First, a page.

The role of diet in healthy brain ageing and dementia risk
Four studies being presented at the Alzheimer's Association International Conference 2017 are highlighting the potential benefits of certain diets and how they can support healthy brain ageing and help to reduce dementia risk.
There is a body of evidence indicating that what is good for the heart is also good for the head, and these new large population-based studies add to this, each looking at different versions of diets and in different groups of people.
Researchers in the US used data from 5,907 healthy older people in the Health and Retirement Study to scrutinise the links between diet and memory and thinking skills. They were interested in the effects of the traditional Mediterranean diet (MedDiet) and a modified version called the MIND diet. Adjusting for socioeconomic, health (e.g. obesity and diabetes) and lifestyle (e.g. smoking and physical activity) factors, the team found that people who were relatively good or very good at sticking to the MedDiet or MIND diet were more likely to perform better on memory and thinking tests. The people with the highest scores onthese diets were 35-40% less likely to perform poorly on cognitive tests compared to those with lower diet scores.
A similar study in Sweden analysed data from 2,223 healthy older people (aged 60 and over) over a six-year period, looking at their dietary patterns and scoring them against an index called the Nordic Prudent Dietary Pattern (NPDP). Comparing the NPDP with a range of other healthy diets; MedDiet, MIND, DASH (Dietary Approaches to Stop Hypertension) and BSD (Baltic Sea Diet), the team looked to see whether there was any effect of diet on memory and thinking skills. They found that being relatively good or very good at sticking to the NPDP was linked with lower decline in memory and thinking skills. They found similar results for MedDiet and MIND, but no link was found between DASH or BSD diets and memory and thinking skills.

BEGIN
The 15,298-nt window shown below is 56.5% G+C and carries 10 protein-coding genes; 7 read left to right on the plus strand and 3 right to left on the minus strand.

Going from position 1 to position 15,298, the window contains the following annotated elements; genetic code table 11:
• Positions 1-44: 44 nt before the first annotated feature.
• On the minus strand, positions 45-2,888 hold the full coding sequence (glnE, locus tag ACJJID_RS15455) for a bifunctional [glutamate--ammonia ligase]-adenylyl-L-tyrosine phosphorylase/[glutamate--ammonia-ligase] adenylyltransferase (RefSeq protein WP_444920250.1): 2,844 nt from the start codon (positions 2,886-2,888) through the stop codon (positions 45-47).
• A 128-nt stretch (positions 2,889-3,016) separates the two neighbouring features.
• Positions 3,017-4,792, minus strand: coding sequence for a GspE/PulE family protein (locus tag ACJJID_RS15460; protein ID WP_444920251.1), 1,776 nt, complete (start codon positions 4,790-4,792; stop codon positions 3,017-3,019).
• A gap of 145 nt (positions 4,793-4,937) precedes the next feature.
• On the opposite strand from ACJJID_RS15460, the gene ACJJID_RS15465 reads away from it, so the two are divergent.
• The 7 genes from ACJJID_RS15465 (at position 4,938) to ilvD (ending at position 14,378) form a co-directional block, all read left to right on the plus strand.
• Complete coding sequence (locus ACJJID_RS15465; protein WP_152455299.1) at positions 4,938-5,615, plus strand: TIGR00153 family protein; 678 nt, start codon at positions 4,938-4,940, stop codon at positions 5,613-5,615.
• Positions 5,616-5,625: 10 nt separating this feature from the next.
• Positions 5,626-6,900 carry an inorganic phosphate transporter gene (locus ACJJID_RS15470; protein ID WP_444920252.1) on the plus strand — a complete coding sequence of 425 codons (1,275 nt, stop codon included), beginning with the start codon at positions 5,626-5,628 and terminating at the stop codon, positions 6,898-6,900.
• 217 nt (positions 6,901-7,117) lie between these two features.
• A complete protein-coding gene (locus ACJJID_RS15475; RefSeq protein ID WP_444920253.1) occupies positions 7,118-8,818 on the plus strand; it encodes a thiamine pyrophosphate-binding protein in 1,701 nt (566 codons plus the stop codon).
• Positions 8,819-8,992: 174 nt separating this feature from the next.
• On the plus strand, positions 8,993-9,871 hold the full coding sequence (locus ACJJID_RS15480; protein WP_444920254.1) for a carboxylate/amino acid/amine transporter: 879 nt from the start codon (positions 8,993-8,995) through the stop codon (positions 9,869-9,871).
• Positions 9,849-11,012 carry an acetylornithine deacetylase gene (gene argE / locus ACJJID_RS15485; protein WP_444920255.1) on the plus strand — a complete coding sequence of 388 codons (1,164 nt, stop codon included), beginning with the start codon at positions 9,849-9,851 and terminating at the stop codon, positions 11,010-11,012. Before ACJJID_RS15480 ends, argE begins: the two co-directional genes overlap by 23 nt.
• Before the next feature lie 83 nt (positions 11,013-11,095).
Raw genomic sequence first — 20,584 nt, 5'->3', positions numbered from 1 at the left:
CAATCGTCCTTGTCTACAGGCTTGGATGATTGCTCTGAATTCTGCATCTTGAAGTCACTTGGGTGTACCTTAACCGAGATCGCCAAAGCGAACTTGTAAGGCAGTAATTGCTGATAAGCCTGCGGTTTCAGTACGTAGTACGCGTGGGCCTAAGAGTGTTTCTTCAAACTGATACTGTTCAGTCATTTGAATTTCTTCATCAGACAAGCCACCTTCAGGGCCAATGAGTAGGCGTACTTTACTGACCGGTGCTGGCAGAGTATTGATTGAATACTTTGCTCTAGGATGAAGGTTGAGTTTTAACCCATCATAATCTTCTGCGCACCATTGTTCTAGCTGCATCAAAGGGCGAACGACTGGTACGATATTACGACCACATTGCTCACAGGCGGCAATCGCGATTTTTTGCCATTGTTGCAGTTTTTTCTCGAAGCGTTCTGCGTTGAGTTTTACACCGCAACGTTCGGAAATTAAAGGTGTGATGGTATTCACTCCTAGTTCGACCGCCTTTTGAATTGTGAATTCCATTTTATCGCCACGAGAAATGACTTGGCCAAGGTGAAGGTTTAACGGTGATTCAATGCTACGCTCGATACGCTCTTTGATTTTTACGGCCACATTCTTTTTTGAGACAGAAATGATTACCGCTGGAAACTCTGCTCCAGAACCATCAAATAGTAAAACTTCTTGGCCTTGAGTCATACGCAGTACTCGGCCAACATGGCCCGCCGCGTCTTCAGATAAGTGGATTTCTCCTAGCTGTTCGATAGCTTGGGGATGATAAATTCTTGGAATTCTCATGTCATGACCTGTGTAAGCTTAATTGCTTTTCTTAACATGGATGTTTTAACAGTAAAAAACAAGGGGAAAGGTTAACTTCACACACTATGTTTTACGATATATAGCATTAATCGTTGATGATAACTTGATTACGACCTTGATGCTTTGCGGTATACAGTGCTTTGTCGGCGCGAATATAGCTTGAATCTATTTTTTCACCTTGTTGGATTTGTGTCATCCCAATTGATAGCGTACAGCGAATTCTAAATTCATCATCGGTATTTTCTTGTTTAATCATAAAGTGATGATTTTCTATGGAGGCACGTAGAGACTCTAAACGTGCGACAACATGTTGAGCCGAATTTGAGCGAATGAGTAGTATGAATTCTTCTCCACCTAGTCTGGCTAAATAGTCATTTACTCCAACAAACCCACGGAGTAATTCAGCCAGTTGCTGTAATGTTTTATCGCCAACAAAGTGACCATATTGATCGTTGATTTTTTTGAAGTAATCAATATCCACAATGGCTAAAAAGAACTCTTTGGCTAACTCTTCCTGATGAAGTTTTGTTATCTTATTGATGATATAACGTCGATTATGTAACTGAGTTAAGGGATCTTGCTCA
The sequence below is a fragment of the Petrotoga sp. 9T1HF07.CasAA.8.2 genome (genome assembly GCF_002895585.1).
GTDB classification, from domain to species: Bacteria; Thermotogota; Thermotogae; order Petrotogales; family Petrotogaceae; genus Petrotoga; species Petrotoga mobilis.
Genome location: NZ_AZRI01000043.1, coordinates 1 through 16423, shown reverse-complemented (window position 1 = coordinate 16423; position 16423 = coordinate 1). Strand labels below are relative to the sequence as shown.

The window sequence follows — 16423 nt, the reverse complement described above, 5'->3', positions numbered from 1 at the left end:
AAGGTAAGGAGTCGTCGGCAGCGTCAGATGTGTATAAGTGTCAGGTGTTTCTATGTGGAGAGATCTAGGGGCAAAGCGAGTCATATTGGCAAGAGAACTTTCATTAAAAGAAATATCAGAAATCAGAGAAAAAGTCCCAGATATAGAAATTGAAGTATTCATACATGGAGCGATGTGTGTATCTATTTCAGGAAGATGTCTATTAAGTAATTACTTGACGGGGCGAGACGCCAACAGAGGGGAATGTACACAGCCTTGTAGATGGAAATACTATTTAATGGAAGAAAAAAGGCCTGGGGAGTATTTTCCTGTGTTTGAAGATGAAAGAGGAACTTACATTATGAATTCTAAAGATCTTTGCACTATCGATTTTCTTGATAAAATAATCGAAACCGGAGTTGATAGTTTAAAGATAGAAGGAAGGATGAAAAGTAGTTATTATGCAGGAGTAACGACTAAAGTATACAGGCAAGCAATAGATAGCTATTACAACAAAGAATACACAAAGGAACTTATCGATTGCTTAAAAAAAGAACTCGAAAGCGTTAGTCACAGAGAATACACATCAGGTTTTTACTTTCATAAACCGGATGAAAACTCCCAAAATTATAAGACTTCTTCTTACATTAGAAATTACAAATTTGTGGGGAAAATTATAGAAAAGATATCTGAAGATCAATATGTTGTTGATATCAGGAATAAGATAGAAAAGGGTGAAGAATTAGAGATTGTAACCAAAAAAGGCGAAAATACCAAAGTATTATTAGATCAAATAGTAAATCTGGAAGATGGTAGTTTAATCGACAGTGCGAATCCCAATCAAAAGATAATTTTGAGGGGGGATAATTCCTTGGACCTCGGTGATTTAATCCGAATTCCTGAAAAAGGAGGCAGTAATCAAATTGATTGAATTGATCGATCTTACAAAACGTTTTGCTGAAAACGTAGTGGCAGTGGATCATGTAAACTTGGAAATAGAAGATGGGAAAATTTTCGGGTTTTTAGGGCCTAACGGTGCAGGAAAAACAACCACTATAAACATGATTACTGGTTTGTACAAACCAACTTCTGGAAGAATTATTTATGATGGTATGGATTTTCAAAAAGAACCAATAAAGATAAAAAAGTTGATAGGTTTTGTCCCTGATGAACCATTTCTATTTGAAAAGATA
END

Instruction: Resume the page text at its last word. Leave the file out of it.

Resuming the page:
In the third study being presented today, researchers looked at particular dietary components and whether they were linked with inflammatory molecules in 330 healthy older people, with an average age of 79. They found that higher levels of inflammatory molecules were associated with high intake of cholesterol, beta-carotene and lutein, and low intake of omega-3, calcium and vitamins B1, B2, B5, B6, D and E. This dietary pattern was also associated with reduced executive function speed – skills such as decision making, controlling behaviour and mental flexibility. No association was found between this diet pattern and memory, language and visuospatial skills.
While these three studies looked at associations between diet and memory and thinking in healthy older people, the fourth study focussed on associations with dementia risk. The researchers used data from the Women's Health Initiative Memory Study, which has followed women in the US for up to 20-years, recording information about lifestyle factors such as diet. Looking back at data from 7,057 women, the researchers analysed dietary information and calculated diet scores of how closely participants eating habits matched the MIND diet. They also looked at how many of the women went on to develop dementia over a follow-up period of almost 10 years, finding that women with diets most similar to the MIND diet had a lower risk of dementia.
Dr David Reynolds, Chief Scientific Officer at Alzheimer's Research UK, said:
"Understanding how the way we lead our lives could affect our brain health is important, as there may be lifestyle factors that are within our power to change that help support healthy ageing. This observational research highlights the role of healthy eating habits in helping to protect our brains as we get older, with many focussing on Mediterranean-style diets. A Mediterranean-style diet is one low in meat and dairy but rich in fresh fruit and vegetables, cereals, beans, nuts and 'healthy' fats like olive oil. This research builds on growing evidence suggesting that following a Mediterranean style diet may hold valuable health benefits as we enter our later years.
"Observational studies like these can be useful for highlighting factors linked to healthy ageing, but this type of research can't definitively answer whether specific diets can prevent dementia. Current dementia risk reduction efforts are exploring ways to support people in mid-life to adopt healthier diets, as this could be an effective way of lowering the number of people who go on to develop dementia in later life. While we know there are positive lifestyle changes that can impact dementia risk, it's important to remember that dementia is caused by complex brain diseases influenced by age, lifestyle and genetics."